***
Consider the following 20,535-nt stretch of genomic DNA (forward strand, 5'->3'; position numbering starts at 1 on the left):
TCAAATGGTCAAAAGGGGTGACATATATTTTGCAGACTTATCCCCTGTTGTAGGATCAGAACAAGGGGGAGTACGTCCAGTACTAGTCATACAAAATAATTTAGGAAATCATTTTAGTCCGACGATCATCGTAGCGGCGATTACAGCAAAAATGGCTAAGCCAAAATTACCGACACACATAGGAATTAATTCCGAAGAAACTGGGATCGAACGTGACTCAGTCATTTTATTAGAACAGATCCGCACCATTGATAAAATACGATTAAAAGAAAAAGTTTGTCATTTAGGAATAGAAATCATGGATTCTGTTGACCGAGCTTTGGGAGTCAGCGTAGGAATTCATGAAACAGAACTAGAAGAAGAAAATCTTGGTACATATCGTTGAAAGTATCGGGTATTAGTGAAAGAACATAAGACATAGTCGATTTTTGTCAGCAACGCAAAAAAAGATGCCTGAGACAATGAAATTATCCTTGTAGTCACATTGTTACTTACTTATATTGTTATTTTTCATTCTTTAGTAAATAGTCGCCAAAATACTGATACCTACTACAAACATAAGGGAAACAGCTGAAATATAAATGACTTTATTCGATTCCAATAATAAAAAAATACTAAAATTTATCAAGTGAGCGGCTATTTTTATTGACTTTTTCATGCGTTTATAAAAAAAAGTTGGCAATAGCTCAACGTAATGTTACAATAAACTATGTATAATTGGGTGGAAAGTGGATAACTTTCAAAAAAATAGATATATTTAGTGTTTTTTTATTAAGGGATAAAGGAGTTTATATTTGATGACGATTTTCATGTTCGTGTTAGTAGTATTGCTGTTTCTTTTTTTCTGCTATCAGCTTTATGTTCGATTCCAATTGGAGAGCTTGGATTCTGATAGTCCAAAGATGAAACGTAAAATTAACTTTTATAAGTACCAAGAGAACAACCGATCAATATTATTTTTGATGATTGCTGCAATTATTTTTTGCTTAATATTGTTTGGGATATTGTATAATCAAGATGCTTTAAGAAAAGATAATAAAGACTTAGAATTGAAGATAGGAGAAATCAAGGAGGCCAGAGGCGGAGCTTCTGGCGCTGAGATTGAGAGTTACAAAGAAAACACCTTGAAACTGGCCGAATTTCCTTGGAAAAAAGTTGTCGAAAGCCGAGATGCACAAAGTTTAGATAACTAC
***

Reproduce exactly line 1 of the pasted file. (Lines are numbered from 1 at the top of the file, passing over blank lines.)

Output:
Consider the following 20,535-nt stretch of genomic DNA (forward strand, 5'->3'; position numbering starts at 1 on the left):